Quit Like a Woman: The Radical Choice to Not Drink in a Culture Obsessed with Alcohol by Holly Whitaker
There’s the firecracker-bright memory of the first time using, often recounted in crackling prose. Substance-fueled revelry begets accelerating recklessness—blotted-out nights, disastrous sexual encounters, careers skidding into limbo, glee followed by horror. It’s fun until it is scary-fun until it is scary, an entropic best memoirs about addiction joyride that ends in an inevitable, spectacular crash. There’s a climactic epiphany snatched from a debauched bottom, then an earnest striving toward sobriety. For the most part, the story arc is tidy, allowing readers the rubbernecky thrills of second-hand vice with a dose of hard-won redemption as a chaser.
I’m doing one piece on memoir and one on ‘best addiction books’. Women writers I’ve been looking at include Tove Ditlevsen, Rhys, Mary Karr, Leslie Jamison, Leila Slimani (Adele is about sex addiction). There are others…
— Matt Rowland Hill (@mattrowlandhill) July 14, 2022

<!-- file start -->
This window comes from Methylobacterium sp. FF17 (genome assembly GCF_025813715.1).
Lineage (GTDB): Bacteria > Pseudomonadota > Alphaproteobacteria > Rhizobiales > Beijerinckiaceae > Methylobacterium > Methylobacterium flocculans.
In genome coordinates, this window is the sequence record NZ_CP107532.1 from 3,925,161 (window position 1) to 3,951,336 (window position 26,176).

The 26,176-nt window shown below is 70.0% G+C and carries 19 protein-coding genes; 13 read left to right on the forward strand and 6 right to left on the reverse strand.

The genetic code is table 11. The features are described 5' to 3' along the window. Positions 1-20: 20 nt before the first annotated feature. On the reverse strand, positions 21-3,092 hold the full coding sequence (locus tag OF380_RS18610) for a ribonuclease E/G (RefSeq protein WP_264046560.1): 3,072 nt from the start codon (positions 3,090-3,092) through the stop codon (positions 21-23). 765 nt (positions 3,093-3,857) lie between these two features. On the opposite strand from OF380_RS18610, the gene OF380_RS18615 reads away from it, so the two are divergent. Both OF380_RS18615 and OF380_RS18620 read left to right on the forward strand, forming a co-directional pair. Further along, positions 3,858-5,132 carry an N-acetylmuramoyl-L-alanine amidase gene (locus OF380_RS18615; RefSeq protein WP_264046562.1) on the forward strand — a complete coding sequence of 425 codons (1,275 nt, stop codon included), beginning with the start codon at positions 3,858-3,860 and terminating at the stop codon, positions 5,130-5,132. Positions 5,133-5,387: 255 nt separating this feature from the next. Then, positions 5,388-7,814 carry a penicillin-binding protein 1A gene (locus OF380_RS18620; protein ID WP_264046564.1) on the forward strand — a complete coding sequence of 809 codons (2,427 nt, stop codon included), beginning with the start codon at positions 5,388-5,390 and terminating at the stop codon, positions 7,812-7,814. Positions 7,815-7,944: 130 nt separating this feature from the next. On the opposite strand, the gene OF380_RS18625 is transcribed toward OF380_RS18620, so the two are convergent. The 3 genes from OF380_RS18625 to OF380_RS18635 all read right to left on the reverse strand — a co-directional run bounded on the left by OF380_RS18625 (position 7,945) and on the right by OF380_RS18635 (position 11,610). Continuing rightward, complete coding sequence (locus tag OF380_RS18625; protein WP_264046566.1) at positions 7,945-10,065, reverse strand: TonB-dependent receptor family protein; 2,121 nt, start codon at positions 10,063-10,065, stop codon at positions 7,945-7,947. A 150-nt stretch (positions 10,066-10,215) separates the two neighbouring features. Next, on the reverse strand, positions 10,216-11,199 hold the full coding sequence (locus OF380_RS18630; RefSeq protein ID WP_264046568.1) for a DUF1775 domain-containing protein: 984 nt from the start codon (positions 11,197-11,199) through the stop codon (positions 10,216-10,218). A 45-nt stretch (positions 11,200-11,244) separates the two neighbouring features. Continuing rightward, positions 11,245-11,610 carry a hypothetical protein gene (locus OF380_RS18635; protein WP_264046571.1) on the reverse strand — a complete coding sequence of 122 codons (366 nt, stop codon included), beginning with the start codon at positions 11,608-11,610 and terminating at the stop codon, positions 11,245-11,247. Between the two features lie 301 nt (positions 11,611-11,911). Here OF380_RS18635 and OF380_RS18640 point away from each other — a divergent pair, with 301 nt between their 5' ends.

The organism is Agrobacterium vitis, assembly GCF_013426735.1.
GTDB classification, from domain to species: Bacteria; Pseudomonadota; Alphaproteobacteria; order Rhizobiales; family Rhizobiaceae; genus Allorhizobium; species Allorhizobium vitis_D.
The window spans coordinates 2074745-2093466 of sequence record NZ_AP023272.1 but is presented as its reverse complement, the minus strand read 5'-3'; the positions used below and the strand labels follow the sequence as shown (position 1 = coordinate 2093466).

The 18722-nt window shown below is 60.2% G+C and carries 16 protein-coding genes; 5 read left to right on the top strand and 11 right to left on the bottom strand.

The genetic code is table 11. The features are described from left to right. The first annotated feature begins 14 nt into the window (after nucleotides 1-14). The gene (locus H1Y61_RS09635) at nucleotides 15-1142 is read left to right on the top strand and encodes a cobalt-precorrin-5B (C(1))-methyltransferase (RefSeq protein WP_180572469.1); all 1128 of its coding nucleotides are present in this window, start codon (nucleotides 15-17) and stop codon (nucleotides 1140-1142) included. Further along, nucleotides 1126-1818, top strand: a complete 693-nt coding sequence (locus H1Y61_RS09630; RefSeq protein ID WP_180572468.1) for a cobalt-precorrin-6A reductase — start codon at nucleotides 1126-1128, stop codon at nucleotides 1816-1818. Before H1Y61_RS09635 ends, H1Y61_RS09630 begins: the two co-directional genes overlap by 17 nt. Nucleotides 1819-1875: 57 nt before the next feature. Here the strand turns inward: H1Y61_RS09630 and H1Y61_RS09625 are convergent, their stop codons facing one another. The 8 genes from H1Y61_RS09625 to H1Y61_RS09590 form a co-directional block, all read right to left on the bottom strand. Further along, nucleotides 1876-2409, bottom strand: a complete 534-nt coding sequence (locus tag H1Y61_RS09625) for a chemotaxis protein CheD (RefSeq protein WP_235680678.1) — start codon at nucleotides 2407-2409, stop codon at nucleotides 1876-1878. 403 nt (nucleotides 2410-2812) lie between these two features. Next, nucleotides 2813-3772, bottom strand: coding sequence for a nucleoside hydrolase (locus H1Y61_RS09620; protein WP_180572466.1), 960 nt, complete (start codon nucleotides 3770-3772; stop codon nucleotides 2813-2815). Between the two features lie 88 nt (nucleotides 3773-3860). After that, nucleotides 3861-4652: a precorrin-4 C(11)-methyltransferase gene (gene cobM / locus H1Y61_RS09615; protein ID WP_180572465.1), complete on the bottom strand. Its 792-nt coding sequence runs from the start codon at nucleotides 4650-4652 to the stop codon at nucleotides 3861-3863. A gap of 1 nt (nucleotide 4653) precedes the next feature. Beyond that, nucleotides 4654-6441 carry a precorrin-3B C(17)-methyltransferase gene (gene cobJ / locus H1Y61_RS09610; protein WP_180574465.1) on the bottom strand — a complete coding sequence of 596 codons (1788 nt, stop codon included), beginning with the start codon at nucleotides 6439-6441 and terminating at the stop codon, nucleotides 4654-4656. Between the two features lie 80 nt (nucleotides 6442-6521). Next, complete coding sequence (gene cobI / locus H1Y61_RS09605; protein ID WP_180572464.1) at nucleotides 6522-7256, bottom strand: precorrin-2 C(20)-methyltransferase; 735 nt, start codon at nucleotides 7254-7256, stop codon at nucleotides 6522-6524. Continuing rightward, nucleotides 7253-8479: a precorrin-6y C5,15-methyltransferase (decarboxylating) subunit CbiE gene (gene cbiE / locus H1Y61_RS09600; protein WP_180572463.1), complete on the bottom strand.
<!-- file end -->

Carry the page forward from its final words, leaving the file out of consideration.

In this book, celebrated journalist Anne Dowsett Johnston intuitively intertwines her own life story of alcohol use disorder with some great in-depth research and relevant interviews. Her book includes the perspective of those leading the charge in this field, shedding some much-needed light on this crisis and the factors that have contributed to it. There, Burroughs is finally able to truly examine himself, and something starts to click. This memoir is the story of his drinking, finding recovery, and getting sober while also finding love, loss, and Starbucks as a Higher Power. You will never be able to forget this powerful story about, well, trying to remember your life and what happened while Carr was addicted to crack and alcohol. Eventually, he goes on to become a regular columnist for The New York Times. But this tale is all about the three years of reporting that it took Carr to figure out his past. Anyone who has ever suffered from panic and anxiety might understand the allure of alcohol to help cope. That siren song eventually led broadcast journalist Elizabeth Vargas to admit her addiction on national television. It tells the story of her addiction and eventual recovery in San Diego, California.